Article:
I don’t care what critics say, McNabb still has the talent to change football games. He may not be as dominant as he once was, but he always plays well with a chip on his shoulder. Don’t forget, he is playing the Eagles, which brings an element of emotions and revenge to the matchup.

Just like the Eagles in 2008, the Redskins offense isn’t anything to really write home about. They have enough talent though to pose problems for the Eagles defense. Washington’s defense held the Eagles to 12 points and forced three turnovers in an ugly game that came down to a Jason Avant missed catch as time expired.

All I’m saying is not to sleep on the Redskins. This is a statement game for them, and more importantly, a statement game for Donovan McNabb. It’s Monday Night Football so all eyes will be on the NFC East matchup and who knows how it will all unfold at Fed-Ex Field.


EAGLES: McNabb’s Return to Philly Highlighted by Poor Play and Injuries

Just when you think everything is starting to fall into place, it all ends up backfiring. The Eagles, who were coming off of one of their best all-around performances in the last few years against the Jaguars last week, completely collapsed when the Redskins came to town on Sunday. There was really only one positive to take away from the game, and that was the fact that the Eagles fans did the right thing and gave Donovan McNabb a standing ovation when he came out of the tunnel.

Four key Eagles players suffered injuries. Starting quarterback and the MVP of the NFC coming into Sunday, Michael Vick, was hit near the goal line after a 25-yard scramble and ended up damaging cartilage in his upper rib cage. Running back LeSean McCoy, who has been the Eagles most consistent offensive player this season, reportedly cracked one of his rib cages and is listed as day-to-day heading into next weekend’s matchup with the Giants. Finally, cornerback Asante Samuel and wide receiver Riley Cooper both suffered concussions and will be monitored accordingly. If you didn’t notice how hard the Redskins hit on television, then just look at the Eagles injury report.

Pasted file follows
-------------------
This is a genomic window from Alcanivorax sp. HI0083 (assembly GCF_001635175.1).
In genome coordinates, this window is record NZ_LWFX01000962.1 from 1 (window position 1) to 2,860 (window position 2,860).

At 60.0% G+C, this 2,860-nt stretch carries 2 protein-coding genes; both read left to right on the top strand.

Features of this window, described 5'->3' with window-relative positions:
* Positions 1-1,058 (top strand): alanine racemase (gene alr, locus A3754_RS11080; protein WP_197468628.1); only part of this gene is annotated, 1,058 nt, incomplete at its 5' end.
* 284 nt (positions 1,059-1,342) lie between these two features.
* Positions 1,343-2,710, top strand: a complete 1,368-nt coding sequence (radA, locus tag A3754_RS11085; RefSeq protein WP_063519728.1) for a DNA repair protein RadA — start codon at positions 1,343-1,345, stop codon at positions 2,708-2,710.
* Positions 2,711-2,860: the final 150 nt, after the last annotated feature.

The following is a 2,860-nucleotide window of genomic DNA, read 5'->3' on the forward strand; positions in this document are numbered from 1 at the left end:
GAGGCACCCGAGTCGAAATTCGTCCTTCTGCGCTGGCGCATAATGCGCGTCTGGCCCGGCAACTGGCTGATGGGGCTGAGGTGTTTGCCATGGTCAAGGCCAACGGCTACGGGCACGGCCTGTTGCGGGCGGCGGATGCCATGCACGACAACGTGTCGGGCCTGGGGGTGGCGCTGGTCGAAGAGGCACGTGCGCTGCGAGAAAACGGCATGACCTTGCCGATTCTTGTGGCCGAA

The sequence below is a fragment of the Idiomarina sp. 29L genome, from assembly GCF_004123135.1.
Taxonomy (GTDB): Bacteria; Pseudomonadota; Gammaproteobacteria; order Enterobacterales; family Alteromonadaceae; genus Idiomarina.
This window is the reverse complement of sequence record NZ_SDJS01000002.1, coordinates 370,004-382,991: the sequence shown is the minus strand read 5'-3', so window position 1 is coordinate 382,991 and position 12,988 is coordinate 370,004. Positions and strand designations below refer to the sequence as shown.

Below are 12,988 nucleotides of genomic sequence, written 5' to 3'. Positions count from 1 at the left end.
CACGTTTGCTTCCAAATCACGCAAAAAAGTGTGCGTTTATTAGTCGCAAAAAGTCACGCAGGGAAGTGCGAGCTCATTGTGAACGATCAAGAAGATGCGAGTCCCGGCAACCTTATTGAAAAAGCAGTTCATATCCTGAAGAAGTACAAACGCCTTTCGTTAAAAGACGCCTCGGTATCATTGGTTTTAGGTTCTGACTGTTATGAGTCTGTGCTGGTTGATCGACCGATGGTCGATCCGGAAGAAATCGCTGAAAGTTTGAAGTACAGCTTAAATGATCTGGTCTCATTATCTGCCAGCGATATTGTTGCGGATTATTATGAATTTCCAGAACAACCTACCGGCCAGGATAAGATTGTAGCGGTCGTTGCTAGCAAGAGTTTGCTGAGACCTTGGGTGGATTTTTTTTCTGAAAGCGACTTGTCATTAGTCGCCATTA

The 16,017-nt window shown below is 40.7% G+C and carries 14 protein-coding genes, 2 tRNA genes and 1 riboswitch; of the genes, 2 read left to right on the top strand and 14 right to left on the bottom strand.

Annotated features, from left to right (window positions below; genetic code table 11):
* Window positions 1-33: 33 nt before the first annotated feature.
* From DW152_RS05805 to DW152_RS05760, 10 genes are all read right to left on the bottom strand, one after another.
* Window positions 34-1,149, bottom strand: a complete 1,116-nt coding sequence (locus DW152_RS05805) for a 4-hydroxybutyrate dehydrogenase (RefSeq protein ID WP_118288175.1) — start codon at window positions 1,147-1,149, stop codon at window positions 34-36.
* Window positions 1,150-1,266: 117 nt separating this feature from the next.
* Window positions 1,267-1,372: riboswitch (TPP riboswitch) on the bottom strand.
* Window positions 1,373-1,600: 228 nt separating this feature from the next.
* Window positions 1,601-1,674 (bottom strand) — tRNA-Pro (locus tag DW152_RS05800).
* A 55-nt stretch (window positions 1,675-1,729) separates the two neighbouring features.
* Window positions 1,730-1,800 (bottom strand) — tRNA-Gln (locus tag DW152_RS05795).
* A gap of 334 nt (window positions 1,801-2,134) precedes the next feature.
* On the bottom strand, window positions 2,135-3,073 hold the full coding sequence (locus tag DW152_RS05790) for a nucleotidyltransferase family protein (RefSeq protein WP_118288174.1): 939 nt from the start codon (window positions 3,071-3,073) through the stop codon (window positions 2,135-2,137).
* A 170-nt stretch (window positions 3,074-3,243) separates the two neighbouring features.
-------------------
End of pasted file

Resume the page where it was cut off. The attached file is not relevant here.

McNabb came away with a win in his first game back at the Linc

The Eagles got off to a terrible start against the Redskins. Donovan McNabb led the maroon and gold to two touchdowns and a field goal on their first three drives of the game. The Eagles defense looked terrible and couldn’t contain Washington’s offense for a majority of the first half. If the defense was bad, the offense was horrendous. With Vick going down early in the game and LeSean McCoy battling an injury the whole game, the Eagles were left in the hands of once-starter Kevin Kolb. Every time he gets on the field it seems like he further digs his own grave. Even though he was thrown into a very tough position in a game with a lot of emotions, Kolb failed to get anything going for the Eagles offense. I’ll save the analysis for the grades.

Andy Reid: F +

To this moment I still can’t figure out what happened at the end of the first half when the Eagles were penalized for a delay of game. Reid said that he “goofed” and didn’t realize that the actual spot of the ball was a foot or so behind his original planned spot. Because of that, he scrambled to call a play and the Eagles were then called for a delay of game that forced them into a field goal instead of a potential game-changing touchdown. As Matt Mosley of writes, “I’m always amazed that a man who’s so revered by his peers in the profession can appear so clueless at critical moments.” Mosley couldn’t have put it any better.

Time and time again we find Reid looking clueless on the sidelines and failing to make necessary adjustments at halftime. Both the Eagles offense and defense looked terrible for most of the afternoon, yet Reid didn’t seem to make many changes throughout the game. I don’t know what goes on in his head sometimes.

Quarterback: C –

After filling in for Vick, Kevin Kolb completed 63 percent of his passes for 201 yards and a touchdown (also had an interception on the hail mary to end the game). On the surface that seems like more an a sufficient outing for a backup quarterback filling in for a starter. However, what those numbers don’t show are Kolb’s unwillingness to move the offense down the field.

He couldn’t connect on either of his bombs down the field. He was efficient in his short passing, however 20 of his 27 passes were for five yards or less. On pass attempts over six yards, he was a mere 2 for 8. Those are not the type of pass attempts and conservative play that is going to effeiciently run an explosive Eagles offense. With the talent of Jackson, Maclin, McCoy and Celek, a conservative offense just doesn’t seem to fit. I understand that he wants to be smart and limit turnovers, but these wide receivers need to be able to run free and get space from their receivers. Defenses, just like the Redskins, can easily adjust to a conservative offense under a conservative quarterback. Case point: taking risks wins football games.